Tips: Watch full episodes of How We Got to Now online here.

Are you interested in learning more about the inquiry model we use at Anastasis Academy? Join our conference in February! Early bird registration now available.

Timelapse: 3 decades of photo imagery of the world

Timelapse: a satellite veiw of the earth (iLearn Technology)

What it is:¬† Timelapse is an incredible visual satellite timeline powered by Google.¬† Timelapse is about as close as you can get to a time machine, if that time machine hovered above the earth and gave you a bird’s eye view of development and change. Students can choose from some highlighted Timelapse views including: Las Vegas, Dubai, Shanghai, Oil Sands, Mendenhall Glacier, Wyoming Coal, Columbia Glacier, and Lake Urmia.¬† Alternatively, students can use the search box to view a satellite timelapse of any place in the world. Students can change the speed of the timelapse, pause the satellite imagery, and zoom in or zoom out.¬† The imagery begins in 1984 and goes through 2012.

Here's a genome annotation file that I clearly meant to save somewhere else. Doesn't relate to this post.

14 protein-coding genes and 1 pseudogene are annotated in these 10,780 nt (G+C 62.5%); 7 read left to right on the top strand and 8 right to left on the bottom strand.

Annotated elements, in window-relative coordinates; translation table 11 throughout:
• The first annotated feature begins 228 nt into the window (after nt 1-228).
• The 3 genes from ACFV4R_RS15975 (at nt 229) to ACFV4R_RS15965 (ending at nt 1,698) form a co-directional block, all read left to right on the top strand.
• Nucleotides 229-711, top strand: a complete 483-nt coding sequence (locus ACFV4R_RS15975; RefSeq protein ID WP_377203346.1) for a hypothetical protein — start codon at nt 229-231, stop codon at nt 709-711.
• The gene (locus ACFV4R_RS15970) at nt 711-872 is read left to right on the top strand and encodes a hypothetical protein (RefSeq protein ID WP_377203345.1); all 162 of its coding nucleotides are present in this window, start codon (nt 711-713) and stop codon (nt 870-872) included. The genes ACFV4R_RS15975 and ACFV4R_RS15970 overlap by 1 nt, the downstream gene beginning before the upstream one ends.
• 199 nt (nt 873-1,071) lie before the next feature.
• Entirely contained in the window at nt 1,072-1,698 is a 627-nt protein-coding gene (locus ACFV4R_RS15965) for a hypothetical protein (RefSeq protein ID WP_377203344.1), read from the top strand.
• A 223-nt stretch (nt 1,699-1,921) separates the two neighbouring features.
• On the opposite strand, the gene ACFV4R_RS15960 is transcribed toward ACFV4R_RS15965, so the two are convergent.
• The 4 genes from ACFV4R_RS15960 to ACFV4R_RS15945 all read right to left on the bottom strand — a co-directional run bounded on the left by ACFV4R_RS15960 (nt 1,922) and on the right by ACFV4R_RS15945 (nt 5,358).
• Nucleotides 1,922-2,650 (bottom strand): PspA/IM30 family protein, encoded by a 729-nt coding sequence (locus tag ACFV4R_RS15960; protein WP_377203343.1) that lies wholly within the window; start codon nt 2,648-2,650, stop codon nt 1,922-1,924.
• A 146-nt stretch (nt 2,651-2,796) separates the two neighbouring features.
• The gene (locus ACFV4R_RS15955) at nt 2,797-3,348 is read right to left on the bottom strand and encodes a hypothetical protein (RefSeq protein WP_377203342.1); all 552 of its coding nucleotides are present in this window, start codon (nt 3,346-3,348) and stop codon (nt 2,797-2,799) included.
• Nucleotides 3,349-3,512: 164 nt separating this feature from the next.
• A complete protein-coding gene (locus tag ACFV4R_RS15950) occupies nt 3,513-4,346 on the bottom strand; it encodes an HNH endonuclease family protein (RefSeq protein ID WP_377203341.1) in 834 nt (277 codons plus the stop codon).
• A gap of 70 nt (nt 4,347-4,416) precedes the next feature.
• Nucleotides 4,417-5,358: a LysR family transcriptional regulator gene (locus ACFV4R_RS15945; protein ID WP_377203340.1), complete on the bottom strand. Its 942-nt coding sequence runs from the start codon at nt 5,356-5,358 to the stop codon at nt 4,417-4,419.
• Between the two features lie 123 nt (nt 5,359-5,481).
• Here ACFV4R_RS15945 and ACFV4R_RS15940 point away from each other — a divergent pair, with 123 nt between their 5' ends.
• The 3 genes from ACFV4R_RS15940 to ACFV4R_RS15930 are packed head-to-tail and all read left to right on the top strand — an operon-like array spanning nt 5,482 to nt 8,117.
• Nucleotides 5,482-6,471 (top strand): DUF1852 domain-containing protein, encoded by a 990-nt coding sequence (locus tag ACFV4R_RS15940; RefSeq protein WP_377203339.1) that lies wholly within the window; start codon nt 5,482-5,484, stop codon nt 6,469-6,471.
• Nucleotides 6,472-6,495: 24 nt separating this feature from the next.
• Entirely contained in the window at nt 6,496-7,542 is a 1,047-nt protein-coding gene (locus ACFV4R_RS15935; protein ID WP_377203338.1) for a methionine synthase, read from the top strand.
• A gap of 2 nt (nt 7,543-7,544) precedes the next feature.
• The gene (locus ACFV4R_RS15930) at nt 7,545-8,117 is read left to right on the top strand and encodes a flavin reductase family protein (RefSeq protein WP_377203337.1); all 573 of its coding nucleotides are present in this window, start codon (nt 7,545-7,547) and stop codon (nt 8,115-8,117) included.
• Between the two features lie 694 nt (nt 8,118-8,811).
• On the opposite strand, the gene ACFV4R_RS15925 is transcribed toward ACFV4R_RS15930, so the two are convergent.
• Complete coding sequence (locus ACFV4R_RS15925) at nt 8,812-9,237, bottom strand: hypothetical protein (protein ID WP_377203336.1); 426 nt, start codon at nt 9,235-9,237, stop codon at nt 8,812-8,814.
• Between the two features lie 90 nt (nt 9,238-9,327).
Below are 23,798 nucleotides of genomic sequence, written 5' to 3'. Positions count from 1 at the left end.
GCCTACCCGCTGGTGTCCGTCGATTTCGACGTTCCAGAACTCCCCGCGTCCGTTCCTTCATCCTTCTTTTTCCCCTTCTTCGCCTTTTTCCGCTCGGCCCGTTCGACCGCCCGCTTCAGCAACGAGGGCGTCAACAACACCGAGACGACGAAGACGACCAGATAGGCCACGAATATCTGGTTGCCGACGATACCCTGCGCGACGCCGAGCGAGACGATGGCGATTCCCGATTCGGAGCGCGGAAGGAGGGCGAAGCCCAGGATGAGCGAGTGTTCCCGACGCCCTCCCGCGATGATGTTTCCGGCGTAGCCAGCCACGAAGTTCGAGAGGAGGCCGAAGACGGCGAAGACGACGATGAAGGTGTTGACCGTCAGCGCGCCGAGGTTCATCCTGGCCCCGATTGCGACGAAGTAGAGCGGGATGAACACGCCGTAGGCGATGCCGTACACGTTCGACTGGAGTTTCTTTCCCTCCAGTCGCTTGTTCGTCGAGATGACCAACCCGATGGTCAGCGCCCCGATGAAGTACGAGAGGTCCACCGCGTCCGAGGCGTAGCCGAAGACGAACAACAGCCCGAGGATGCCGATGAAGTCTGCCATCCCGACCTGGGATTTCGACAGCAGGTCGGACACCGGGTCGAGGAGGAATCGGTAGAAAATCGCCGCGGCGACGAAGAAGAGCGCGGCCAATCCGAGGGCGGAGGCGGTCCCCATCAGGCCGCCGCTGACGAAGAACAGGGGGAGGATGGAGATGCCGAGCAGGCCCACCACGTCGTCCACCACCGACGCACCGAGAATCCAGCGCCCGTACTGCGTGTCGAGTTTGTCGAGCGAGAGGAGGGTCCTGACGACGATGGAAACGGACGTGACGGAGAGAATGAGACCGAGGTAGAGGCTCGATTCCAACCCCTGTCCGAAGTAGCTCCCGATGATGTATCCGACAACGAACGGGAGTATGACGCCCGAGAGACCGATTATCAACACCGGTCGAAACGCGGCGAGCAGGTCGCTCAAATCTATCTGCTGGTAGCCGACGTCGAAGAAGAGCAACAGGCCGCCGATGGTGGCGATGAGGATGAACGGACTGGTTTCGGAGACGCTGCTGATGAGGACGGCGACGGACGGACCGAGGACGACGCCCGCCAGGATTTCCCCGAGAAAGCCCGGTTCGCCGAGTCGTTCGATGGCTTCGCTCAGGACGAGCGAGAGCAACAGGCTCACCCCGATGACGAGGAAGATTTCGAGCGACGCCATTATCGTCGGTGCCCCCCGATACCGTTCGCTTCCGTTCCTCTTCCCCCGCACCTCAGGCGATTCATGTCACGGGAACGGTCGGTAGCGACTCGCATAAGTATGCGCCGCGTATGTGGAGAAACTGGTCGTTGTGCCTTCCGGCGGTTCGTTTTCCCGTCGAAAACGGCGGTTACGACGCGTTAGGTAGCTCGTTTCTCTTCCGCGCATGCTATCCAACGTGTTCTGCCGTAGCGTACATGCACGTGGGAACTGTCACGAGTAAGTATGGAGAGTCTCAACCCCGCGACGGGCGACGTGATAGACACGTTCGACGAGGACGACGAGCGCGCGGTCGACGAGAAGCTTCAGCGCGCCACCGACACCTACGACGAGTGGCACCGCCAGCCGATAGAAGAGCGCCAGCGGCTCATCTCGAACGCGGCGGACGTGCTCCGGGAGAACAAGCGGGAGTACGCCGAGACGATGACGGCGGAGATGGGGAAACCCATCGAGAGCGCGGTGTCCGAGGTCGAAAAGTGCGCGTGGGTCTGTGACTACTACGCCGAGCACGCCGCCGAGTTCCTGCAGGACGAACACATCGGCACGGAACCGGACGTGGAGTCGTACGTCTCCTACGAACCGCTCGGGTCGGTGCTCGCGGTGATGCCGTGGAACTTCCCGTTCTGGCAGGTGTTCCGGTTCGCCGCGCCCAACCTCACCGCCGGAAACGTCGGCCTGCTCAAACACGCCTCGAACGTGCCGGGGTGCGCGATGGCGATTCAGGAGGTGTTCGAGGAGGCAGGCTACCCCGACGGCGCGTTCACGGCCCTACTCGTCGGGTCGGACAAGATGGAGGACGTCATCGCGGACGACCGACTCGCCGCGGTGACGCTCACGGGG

How to use Timelapse in your classroom: Timelapse would be a fantastic way to begin an inquiry unit. The site itself sparks lots of questions.  Depending on the location, students may inquire into climate change, history, development, expansion, human impact on land, satellites, etc. Timelapse could also be used in science classes and history classes. This is a great tool for students to use to analyze and evaluate visual data.